We lived only about a third of a mile from the Church of Christ, but we were nominal Episcopalians at the time, never going to church.  (My dad effectively excommunicated himself from the Roman Catholic Church when he married my mother, who was a divorcée.)  What little theological training I had came from watching The Treehouse Club early Sunday mornings while waiting for the morning paper (read: the funnies) to arrive, and from the recorded messages from the Church of Christ.  I was not comfortable with the theology–even then, my inner Unitarian was starting to show through–but the minister’s voice was a pleasant one, and when he ended his recording, the way he said, “This is Charles Brown from the Sixth and Washington Sts. Church of Christ, please call again,” he sounded like he was saying goodbye to a friend.  (I later met him at the public library, and found him to be a very personable and pleasant man.)  Since I yearned for mail not addressed to “Occupant,” I even took two or three lessons of the church’s correspondence course.  (Some Saturday mornings, I would watch Sunrise Semester before my cartoons came on, trying my best to absorb the NYU professors’ courses.)

Cincinnati’s time and weather (at (513) 241-1010) still seems to be alive and well.  Its number is in my cell phone, even though I only use it when I go to Cincinnati for the Old-Time Radio and Nostalgia Convention in the spring.  In addition to time, weather, and forecast, they add the Ohio River stage.  Someone who did not grow up on the Ohio might find this puzzling, but it makes perfect sense to me.  Cincinnati suffered major damage during the Ohio River floods of 1913, 1937, and 1946, and the March 1945 flood endangered much of the wartime production industry in Cincinnati.  (These same floods devastated Marietta as well.  See below for the front page of The Parkersburg Sentinel from the spring of 1937.  The newspapers were as successful as predicting the crest of the river as Jehovah’s Witnesses have been at predicting the end of the world.)

So, I bid farewell to time and weather on the telephone here in Columbus.  USA Today used to print a number on the back page of the front section, where they print the national weather map, where you could text your zip code.  It would then return the current temperature and a 72-hour forecast.  This service has also gone kaput, apparently, because the number no longer appears.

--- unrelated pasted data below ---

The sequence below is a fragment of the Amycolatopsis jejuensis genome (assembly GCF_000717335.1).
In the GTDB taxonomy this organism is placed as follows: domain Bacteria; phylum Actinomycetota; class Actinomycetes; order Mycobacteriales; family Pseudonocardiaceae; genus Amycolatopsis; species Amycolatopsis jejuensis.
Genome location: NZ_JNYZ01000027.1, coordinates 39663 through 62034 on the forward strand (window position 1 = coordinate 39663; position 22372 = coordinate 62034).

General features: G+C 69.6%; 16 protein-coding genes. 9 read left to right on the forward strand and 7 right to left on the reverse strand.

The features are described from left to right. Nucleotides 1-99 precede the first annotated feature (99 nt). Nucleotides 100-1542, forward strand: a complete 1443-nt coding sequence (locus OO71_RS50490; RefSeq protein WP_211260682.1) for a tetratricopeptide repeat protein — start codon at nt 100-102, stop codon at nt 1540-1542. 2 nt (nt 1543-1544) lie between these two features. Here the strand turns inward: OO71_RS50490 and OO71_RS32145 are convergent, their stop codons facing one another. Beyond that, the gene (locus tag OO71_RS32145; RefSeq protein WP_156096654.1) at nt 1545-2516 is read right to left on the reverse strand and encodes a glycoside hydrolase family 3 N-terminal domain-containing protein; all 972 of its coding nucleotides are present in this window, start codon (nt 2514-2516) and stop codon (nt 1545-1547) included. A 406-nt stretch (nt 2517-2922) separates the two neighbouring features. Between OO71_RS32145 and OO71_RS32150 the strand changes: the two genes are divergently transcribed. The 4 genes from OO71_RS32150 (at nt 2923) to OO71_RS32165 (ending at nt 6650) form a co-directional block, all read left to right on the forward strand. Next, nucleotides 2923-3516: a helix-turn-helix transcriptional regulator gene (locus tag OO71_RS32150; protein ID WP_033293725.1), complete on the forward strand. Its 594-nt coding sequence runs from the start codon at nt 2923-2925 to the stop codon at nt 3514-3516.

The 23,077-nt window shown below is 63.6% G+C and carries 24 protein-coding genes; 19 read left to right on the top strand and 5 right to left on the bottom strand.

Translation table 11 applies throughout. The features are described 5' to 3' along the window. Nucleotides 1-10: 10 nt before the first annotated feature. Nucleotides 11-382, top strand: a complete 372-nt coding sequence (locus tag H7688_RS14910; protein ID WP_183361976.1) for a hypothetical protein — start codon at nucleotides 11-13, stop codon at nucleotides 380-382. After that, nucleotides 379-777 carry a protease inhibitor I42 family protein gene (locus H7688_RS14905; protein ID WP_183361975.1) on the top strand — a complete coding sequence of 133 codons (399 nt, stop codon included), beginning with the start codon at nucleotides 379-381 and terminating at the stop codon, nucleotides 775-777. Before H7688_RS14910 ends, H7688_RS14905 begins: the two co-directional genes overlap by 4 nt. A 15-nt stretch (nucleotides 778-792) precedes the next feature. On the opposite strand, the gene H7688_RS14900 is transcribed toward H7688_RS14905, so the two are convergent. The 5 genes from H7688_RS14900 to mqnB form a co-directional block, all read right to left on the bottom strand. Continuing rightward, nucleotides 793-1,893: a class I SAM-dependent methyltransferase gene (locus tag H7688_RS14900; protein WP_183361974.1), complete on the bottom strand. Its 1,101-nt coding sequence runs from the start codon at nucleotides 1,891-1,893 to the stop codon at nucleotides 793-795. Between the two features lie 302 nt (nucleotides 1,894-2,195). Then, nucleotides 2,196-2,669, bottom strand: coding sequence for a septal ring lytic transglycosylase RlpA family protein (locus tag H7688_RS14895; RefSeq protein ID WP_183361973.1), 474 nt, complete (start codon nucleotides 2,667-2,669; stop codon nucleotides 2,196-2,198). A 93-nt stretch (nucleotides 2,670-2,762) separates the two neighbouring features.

As long as we’re on the subject of weather, I can say that right now (it’s almost 7 p.m.), the temperature is 50 degrees, the lowest it’s been today.  I have Monday off (Presidents’ Day), but took a cost-savings day today, so I could extend my weekend even further.  (Today was one of those 10 days per year for which I am not paid.  I wore a hoodie just to be safe, but didn’t need it.)

Every Wednesday, the tornado sirens blow all over Columbus, testing to make sure they’re in working order. This was confusing one day last summer, when the National Weather Service map was aglow with color like an overdecorated Christmas tree (or a menorah on the eighth day of Hanukkah), the sky was so dark the street lights were on, and rain was pelting the windows on the 10th floor.  At work, we heard the sirens go off, and my fellow floor wardens and I were wondering if this was a real siren–go to a safe place, a tornado is bearing down on you–or the weekly test.  I looked at my watch, and it was indeed 12 noon.  Maybe it was a little bit of both.

There was a different situation last Wednesday.  Noon came and went, and no siren.  The weather outside was pleasant, but the fact there was no siren was eerie, not unlike “the curious incident of the dog in the nighttime” featured in “Silver Blaze,” a story in The Memoirs of Sherlock Holmes.  (“The dog did nothing in the nighttime.”  “That was the curious incident.”)  Was there an unwritten understanding that if there was no siren at noon on Wednesday, adverse weather was just around the corner, and you had best make peace with your Creator and expect the worst?

Nothing of the kind.  At five after, they went off.  Someone must have been distracted and not kept track of the time.